“Whether you’re downsizing or moving to a home with more space, inevitably there will be items that you’ll uncover during the packing process that will have you asking, “what should I do with this?”
Moving is the perfect opportunity to do an assessment of what household items you want to bring with you – and those that you can do without. You won’t be able to save everything from the landfill, but with a little effort, you can find places to donate or properly dispose of items, lessening your impact on the environment. And with less stuff to move, you’ll also reduce your unpacking time when you finally get to your new home.
What to do with items you want to donate during a move
- Clothes and gently used household items – Goodwill and Salvation Army have many locations throughout the United States that will accept donations of gently used clothes and household items.
- Unopened makeup and beauty products – Do a search for local women’s shelters in your area. Many will accept unused and unopened beauty and personal hygiene products.
- Gently used furniture – Organizations like Habitat for Humanity ReStore will accept a variety of gently used furniture, and many will even come to your home to pick it up. Find the closest Habitat ReStore location and more information on donation guidelines here. Don’t have a ReStore near you? Look for organizations that support housing resources in your area that might accept furniture donations.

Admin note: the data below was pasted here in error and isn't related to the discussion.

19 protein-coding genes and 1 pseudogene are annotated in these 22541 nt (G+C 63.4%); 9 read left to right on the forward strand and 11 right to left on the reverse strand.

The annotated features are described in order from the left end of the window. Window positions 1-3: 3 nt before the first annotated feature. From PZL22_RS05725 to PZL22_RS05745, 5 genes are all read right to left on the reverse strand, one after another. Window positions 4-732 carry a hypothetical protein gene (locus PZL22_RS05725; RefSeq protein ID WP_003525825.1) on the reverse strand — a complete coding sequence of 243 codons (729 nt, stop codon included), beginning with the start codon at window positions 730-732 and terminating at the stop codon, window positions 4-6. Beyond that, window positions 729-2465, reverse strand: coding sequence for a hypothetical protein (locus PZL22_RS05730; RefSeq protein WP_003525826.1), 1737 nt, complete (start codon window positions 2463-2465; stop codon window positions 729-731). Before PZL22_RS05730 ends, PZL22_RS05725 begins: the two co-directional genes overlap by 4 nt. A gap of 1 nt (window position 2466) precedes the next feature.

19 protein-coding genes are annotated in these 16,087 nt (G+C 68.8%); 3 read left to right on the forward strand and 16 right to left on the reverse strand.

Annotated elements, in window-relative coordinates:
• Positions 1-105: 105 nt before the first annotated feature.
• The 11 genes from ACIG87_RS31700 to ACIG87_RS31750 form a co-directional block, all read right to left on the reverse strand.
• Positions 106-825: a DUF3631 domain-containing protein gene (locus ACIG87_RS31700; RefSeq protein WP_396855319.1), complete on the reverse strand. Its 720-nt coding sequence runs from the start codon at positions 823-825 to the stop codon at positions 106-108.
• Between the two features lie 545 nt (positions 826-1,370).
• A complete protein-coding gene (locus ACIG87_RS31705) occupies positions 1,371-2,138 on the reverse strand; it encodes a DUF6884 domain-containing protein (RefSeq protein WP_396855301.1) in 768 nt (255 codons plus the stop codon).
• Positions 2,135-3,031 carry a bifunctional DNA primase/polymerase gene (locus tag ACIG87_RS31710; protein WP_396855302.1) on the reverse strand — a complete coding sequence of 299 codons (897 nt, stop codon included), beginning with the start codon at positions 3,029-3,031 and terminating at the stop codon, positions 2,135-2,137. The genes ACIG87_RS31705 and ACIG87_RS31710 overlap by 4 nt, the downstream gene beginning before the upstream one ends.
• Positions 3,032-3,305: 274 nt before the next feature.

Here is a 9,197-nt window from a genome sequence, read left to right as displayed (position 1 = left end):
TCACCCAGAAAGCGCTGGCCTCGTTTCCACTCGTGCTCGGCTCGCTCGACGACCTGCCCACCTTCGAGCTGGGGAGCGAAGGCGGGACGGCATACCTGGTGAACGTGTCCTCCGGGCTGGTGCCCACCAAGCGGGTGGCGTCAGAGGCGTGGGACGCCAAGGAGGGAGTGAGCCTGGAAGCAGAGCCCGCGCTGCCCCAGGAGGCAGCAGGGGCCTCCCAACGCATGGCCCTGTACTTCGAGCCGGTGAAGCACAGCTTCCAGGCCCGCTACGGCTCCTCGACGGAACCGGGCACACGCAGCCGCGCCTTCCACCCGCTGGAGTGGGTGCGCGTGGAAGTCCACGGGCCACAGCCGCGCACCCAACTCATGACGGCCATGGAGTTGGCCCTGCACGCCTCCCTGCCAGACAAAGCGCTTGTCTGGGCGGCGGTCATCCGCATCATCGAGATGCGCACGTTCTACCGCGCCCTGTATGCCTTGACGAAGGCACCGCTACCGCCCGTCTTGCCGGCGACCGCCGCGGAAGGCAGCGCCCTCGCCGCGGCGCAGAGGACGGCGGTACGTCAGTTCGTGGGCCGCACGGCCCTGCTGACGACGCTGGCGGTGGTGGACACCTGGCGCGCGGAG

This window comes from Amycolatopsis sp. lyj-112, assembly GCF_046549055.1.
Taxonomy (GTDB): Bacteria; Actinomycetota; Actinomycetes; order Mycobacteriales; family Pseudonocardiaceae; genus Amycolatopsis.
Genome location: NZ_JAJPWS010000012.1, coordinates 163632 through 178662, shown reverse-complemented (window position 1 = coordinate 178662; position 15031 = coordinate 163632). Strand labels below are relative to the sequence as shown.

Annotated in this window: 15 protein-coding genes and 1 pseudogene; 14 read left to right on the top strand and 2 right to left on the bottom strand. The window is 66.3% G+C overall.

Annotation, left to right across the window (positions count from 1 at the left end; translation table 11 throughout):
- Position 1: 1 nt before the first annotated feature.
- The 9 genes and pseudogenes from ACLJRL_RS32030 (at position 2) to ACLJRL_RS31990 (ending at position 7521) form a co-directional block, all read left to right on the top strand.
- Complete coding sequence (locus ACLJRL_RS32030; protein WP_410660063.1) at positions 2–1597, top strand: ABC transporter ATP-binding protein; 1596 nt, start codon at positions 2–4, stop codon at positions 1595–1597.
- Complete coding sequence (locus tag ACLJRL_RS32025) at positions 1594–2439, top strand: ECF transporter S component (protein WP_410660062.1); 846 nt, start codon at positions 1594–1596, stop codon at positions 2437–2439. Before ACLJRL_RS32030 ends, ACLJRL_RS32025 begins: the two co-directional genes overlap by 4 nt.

What to do with old electronics and hazardous materials before you move
- Electronics – There’s no reason to bring old cameras, TVs and cell phones that are no longer working with you to your new home. But throwing those items into the trash can emit toxic chemicals into the environment. Organizations such as Goodwill accept certain electronics for e-cycling, not to mention certain retailers like Best Buy and Staples.
- Hazardous materials – Household chemicals such as old paint, antifreeze, swimming pool chemicals and household cleaning supplies cannot be transported on our trucks. And if you don’t want to bring them with you to your new home, you shouldn’t pour them down the drain or throw them in the trash as they can contaminate ground water. Earth911 has a searchable database where you can research where and how to dispose of your hazardous materials properly.
Don’t throw away non-perishable food items
- Unwanted, non-perishable food – A move also is the perfect time to clean out your pantry. That can of black beans that you bought six months ago but never used? That probably doesn’t need to come with you to your new house. But it doesn’t mean you have to throw it in the trash. Local food pantries and organizations like Move for Hunger can accept unopened non-perishable food items you don’t want to pack into boxes.
A little planning and organization can make a big dent in what you need to pack and take with you to your new home!”